page 130

However, in February the situation was that Hitler had conceded that control of operations in Tunisia would be an Italian responsibility, although Field Marshal Kesselring, as German Commander-in-Chief, South, was inserted between the Italian Comando Supremo and the two German army commanders, Rommel and von Arnim. By representations to Comando Supremo, and by constant personal visits from Rome to the respective battle headquarters in Tunisia, Kesselring was able to ensure that German tactical demands were met. Vital orders had still to be issued by Comando Supremo, and this made Kesselring's task as much that of ambassador-at-large as Commander-in-Chief, South, for both von Arnim and Rommel made direct overtures to Comando Supremo, and neither of them willingly subordinated the interest of his own particular project to that of the other.

The immediate Axis intention in Tunisia was that the Eastern Dorsal, the range covering the coastal plain, should be secured, and to this end von Arnim planned to drive the Allies from the wedge they held in the Sidi bou Zid area. Rommel's intention was to drive 2 US Corps from Gafsa, and this operation would not get fully under way until von Arnim's thrust had achieved sufficient success to enable him to release some ninety tanks from 21 Panzer Division. Initially, von Arnim would have under command both 21 and 10 Panzer Divisions, with just over 200 tanks, as well as the new heavy tank battalion with a dozen Mark VI Tigers, while Rommel would start his Gafsa operation with 70 tanks, 53 from 15 Panzer Division and the rest Italian. These decisions were made on 9 February, and the operations began soon afterwards. Greater success than anticipated persuaded Rommel that if only he could get command of the three panzer divisions he could burst through to Tebessa, with Bône, and the consequent withdrawal of First Army and 2 US Corps to Algeria, his ultimate objective.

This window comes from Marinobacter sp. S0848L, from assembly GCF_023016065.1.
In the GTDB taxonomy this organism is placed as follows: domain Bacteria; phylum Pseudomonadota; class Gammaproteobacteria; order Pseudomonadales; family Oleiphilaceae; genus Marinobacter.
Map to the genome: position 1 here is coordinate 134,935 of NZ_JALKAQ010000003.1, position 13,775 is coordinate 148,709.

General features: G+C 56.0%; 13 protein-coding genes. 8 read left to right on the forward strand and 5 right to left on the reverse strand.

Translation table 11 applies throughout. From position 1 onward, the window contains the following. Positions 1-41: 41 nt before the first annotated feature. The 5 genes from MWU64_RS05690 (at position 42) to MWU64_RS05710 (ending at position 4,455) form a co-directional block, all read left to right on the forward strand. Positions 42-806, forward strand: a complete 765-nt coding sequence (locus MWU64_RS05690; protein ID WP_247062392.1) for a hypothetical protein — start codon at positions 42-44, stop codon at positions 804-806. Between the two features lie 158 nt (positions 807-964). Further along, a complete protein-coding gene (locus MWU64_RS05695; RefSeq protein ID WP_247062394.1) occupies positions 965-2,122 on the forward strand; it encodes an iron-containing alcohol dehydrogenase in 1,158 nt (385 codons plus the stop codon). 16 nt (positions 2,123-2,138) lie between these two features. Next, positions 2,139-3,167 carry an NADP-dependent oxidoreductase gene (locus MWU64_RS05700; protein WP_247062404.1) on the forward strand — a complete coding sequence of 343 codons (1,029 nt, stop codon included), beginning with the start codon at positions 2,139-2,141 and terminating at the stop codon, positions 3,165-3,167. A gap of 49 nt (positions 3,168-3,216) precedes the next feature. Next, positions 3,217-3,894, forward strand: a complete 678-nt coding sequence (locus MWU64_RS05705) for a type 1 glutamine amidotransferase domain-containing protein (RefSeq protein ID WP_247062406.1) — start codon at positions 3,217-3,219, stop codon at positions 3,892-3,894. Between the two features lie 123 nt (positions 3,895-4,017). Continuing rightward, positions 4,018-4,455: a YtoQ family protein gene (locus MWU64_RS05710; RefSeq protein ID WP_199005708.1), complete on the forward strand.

Consultations between Kesselring, von Arnim and Rommel, together with Rommel's direct approach to Comando Supremo, resulted in a formal directive which Rommel interpreted as giving him Le Kef as his initial objective, the capture of which would involve most of his force and thus prevent his attempt at a wide outflanking drive from Tebessa to Bône. Moreover, von Arnim was given complementary tasks in the north, and although both 10 and 21 Panzer Divisions had been transferred to Rommel's command, only part of 10 Panzer was released and Rommel did not exert his authority to secure the remainder. Splitting his force, Rommel attacked towards Sbiba and Kasserine on 19 February. Successful only at Kasserine, Rommel again split his force and thrust simultaneously towards Tebessa and Thala. By 22 February page 131 he decided that success had eluded him, and ordered withdrawal. His action, however, together with von Arnim's continued aggression in the north, postponed effective co-operation between First Army and 2 US Corps on one hand, and Eighth Army on the other.1

On 23 February, Comando Supremo announced plans that had been long maturing. Just as the Allies had instituted unified command for the land forces by the establishment of Eighteenth Army Group, so the Axis grouped all their forces into Army Group Africa, which included 5 Panzer Army and the German-Italian Panzer Army, or First Italian Army as it had been designated during Rommel's absence at Kasserine. Although it had been planned that von Arnim was to command Army Group Africa, Rommel was persuaded to accept command on the basis that he would relinquish it to von Arnim at a time of his own choosing. In the meantime von Arnim would command 5 Panzer Army and Messe 1 Italian Army, while Rommel retained under his direct command the three panzer divisions. The immediate task for Army Group Africa was the disruption of Eighth Army's concentration before the Mareth Line, and the panzer divisions were reserved for this purpose. Fifth Panzer Army would carry on with offensive operations in the north aimed to delay for as long as possible any effective co-operation between the two Allied armies.

2 Rommel Papers, p. 391.

1 For analysis of these operations see Howe, Northwest Africa: Seizing the Initiative in the West (US Army in World War II series).